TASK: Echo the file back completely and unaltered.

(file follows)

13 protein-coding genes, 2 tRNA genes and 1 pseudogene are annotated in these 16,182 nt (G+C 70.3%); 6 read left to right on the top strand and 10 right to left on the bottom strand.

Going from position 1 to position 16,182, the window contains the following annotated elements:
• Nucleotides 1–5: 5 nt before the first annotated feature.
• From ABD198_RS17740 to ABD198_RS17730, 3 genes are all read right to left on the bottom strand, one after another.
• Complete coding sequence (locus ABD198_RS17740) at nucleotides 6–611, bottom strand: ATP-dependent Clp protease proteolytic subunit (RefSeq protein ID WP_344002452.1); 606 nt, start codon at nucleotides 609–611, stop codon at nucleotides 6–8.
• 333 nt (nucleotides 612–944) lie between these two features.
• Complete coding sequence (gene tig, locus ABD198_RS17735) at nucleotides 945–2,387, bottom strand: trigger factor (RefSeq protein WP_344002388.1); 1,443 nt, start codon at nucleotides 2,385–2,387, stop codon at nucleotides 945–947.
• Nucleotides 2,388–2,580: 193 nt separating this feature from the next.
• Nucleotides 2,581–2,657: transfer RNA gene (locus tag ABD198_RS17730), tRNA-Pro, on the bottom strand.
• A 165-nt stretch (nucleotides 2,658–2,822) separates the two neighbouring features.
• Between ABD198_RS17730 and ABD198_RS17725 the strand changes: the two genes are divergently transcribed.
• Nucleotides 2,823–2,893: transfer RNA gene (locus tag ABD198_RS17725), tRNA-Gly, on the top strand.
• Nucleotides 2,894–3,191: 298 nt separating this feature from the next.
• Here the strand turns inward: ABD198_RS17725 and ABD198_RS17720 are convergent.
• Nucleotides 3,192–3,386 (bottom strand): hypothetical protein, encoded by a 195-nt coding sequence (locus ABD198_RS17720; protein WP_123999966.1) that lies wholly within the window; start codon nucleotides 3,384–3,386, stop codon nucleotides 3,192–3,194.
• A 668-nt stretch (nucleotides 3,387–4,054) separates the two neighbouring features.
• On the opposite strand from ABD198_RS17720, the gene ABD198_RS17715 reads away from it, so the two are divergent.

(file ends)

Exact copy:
13 protein-coding genes, 2 tRNA genes and 1 pseudogene are annotated in these 16,182 nt (G+C 70.3%); 6 read left to right on the top strand and 10 right to left on the bottom strand.

Going from position 1 to position 16,182, the window contains the following annotated elements:
• Nucleotides 1–5: 5 nt before the first annotated feature.
• From ABD198_RS17740 to ABD198_RS17730, 3 genes are all read right to left on the bottom strand, one after another.
• Complete coding sequence (locus ABD198_RS17740) at nucleotides 6–611, bottom strand: ATP-dependent Clp protease proteolytic subunit (RefSeq protein ID WP_344002452.1); 606 nt, start codon at nucleotides 609–611, stop codon at nucleotides 6–8.
• 333 nt (nucleotides 612–944) lie between these two features.
• Complete coding sequence (gene tig, locus ABD198_RS17735) at nucleotides 945–2,387, bottom strand: trigger factor (RefSeq protein WP_344002388.1); 1,443 nt, start codon at nucleotides 2,385–2,387, stop codon at nucleotides 945–947.
• Nucleotides 2,388–2,580: 193 nt separating this feature from the next.
• Nucleotides 2,581–2,657: transfer RNA gene (locus tag ABD198_RS17730), tRNA-Pro, on the bottom strand.
• A 165-nt stretch (nucleotides 2,658–2,822) separates the two neighbouring features.
• Between ABD198_RS17730 and ABD198_RS17725 the strand changes: the two genes are divergently transcribed.
• Nucleotides 2,823–2,893: transfer RNA gene (locus tag ABD198_RS17725), tRNA-Gly, on the top strand.
• Nucleotides 2,894–3,191: 298 nt separating this feature from the next.
• Here the strand turns inward: ABD198_RS17725 and ABD198_RS17720 are convergent.
• Nucleotides 3,192–3,386 (bottom strand): hypothetical protein, encoded by a 195-nt coding sequence (locus ABD198_RS17720; protein WP_123999966.1) that lies wholly within the window; start codon nucleotides 3,384–3,386, stop codon nucleotides 3,192–3,194.
• A 668-nt stretch (nucleotides 3,387–4,054) separates the two neighbouring features.
• On the opposite strand from ABD198_RS17720, the gene ABD198_RS17715 reads away from it, so the two are divergent.